https://classroom.google.com and enter the appropriate class code (see above).
What's New for 2016-2017?
With the shift to block scheduling, it will be more important than ever for students to make use of Google Classroom. Like last year, I will be using Google Classroom to post lesson plans, provide reminders of "Next Day Preparation," links to websites, and more. Students will need to activate their accounts/reset passwords as soon as possible.
I will continue to incorporate more instruction in the target language (Latin). Latin 1, in fact, will be very different from previous years because I will be teaching using comprehensible input. Most of our class time will be conducted entirely in Latin but in a way that is comprehensible to all. (See "Why Speak Latin?" below.)
In all classes, I will now be limiting vocabulary to the Dickinson Core Latin Vocabulary--a list of 1000 most frequently used Latin words. This will significantly shorten many of the vocabulary lists, which will provide more time for mastering the key vocabulary.
Junior Classical League (JCL) Competitions
Latin 1s are expressly invited and encouraged to participate in the Junior Classical League. We are in Area F JCL. In the fall we will have a series of Certamen (quiz bowl) events at various schools in the Austin area. In the spring is the Area F JCL Convention, followed a month later by the State JCL convention in San Antonio. Nationals is in the summer in Alabama. I have yet to take Dripping Springs students to Nationals, but I feel like this will be a year of firsts.
Here is the current list of upcoming events:
Why teach Latin? Why even study Latin? I could quote facts and figures about the number of English words which derive from Latin. I could discuss improvements in verbal scores on exams or improvements in understanding grammar. I could talk about the development of logical thinking skills or indeed higher level thinking skills and the increase in the ability to analyze and evaluate things for details and overall effects. I could review the many things we in western culture have inherited from the Romans, from law and government to literature and art. I could sing its usefulness for careers in law and medicine, not to mention the biological sciences because of terminology.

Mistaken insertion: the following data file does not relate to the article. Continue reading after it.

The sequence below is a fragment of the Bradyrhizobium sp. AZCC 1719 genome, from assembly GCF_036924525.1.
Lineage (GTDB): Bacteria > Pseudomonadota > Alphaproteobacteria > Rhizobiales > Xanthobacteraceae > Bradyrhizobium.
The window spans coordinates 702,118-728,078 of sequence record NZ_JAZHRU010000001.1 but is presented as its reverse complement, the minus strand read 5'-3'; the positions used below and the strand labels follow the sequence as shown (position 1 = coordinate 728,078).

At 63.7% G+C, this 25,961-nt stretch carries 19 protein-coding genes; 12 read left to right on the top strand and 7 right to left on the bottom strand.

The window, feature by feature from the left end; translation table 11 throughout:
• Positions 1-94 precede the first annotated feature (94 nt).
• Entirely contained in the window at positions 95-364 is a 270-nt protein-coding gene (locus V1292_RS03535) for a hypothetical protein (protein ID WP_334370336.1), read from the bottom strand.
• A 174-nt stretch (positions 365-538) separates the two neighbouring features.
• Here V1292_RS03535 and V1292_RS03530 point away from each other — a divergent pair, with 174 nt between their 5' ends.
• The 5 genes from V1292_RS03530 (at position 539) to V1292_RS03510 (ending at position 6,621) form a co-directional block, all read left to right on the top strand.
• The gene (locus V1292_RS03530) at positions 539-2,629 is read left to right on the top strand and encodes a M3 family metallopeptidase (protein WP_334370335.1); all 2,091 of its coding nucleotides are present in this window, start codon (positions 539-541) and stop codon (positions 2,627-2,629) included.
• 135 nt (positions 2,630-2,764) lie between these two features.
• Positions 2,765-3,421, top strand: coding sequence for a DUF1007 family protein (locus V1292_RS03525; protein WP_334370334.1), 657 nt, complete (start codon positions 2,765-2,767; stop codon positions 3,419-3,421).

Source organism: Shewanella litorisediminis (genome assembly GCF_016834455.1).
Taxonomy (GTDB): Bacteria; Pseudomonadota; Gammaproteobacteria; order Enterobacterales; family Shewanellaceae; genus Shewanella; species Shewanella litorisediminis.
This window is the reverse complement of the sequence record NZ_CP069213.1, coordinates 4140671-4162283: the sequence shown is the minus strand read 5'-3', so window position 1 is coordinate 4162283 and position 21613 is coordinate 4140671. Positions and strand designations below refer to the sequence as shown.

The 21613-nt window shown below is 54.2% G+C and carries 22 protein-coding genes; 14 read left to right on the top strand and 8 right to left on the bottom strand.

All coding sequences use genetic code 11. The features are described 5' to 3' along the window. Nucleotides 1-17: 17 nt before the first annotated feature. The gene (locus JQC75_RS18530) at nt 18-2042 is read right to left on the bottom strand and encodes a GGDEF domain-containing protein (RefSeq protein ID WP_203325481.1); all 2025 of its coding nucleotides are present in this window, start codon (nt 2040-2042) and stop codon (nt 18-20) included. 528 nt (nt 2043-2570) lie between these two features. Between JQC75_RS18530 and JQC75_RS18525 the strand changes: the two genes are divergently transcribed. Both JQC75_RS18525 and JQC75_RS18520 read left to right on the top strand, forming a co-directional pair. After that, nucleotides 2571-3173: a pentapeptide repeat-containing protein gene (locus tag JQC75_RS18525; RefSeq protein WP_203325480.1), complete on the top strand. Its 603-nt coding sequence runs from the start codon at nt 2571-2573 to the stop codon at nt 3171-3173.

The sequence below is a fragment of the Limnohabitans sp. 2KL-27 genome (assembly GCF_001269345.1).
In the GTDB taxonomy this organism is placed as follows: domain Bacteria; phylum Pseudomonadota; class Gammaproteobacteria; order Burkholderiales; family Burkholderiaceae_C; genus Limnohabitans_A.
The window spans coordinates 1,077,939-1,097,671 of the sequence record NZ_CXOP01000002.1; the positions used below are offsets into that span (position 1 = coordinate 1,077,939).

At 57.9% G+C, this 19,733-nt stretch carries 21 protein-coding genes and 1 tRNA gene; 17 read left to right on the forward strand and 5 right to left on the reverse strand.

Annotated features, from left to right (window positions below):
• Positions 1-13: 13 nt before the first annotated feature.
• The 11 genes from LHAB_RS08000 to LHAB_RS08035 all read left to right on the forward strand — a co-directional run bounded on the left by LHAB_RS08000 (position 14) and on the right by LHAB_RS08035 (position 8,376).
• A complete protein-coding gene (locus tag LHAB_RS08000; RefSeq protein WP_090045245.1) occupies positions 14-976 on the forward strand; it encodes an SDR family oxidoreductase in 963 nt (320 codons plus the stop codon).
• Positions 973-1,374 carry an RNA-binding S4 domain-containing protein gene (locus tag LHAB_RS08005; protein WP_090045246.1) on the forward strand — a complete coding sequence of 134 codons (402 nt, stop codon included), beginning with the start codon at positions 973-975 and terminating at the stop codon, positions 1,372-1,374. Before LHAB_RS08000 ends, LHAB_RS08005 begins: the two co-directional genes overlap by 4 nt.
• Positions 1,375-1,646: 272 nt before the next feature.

But I study Latin and I teach Latin because I think what those writers of 2000 plus years ago (as well as those from later periods) had to say is still very important and deeply meaningful, especially in their own words. The wrote of living and dying, of wars and peace, of love and loss, of deeply moral philosophy and the dangers of immorality. These are all timely topics worthy of our attention, and worthy to hear in the writers' own words.
Moreover, I do not believe that Latin is a language for the elite, but is a language for everyone--from the academically gifted to the learning disabled. I try to teach in a manner that makes Latin accessible to all and enjoyable for all. My doors are always open, especially to those who truly just want to learn, or perhaps just catch my contagious enthusiasm.
Why Speak Latin?
This year the question may well be (for Latin 1) "Why speak Latin?" For years I have been dissatisfied with the lack of true acquisition and building of a mental representation of Latin in my students. While I love the Cambridge Latin Course and thoroughly understand its reading philosophy (and believe I teach it well), it still isn't enough to develop an internalization of the language because there just isn't enough "comprehensible input." For many years I have personally attended week long immersion programs that utilize many of the techniques I will be using in class to full effect this year.
To read more about the desire of many Latin teachers to move to a comprehensible input model of teaching Latin, please read this wonderful article by my friend and mentor Justin Slocum Bailey entitled "Teaching Latin to Humans."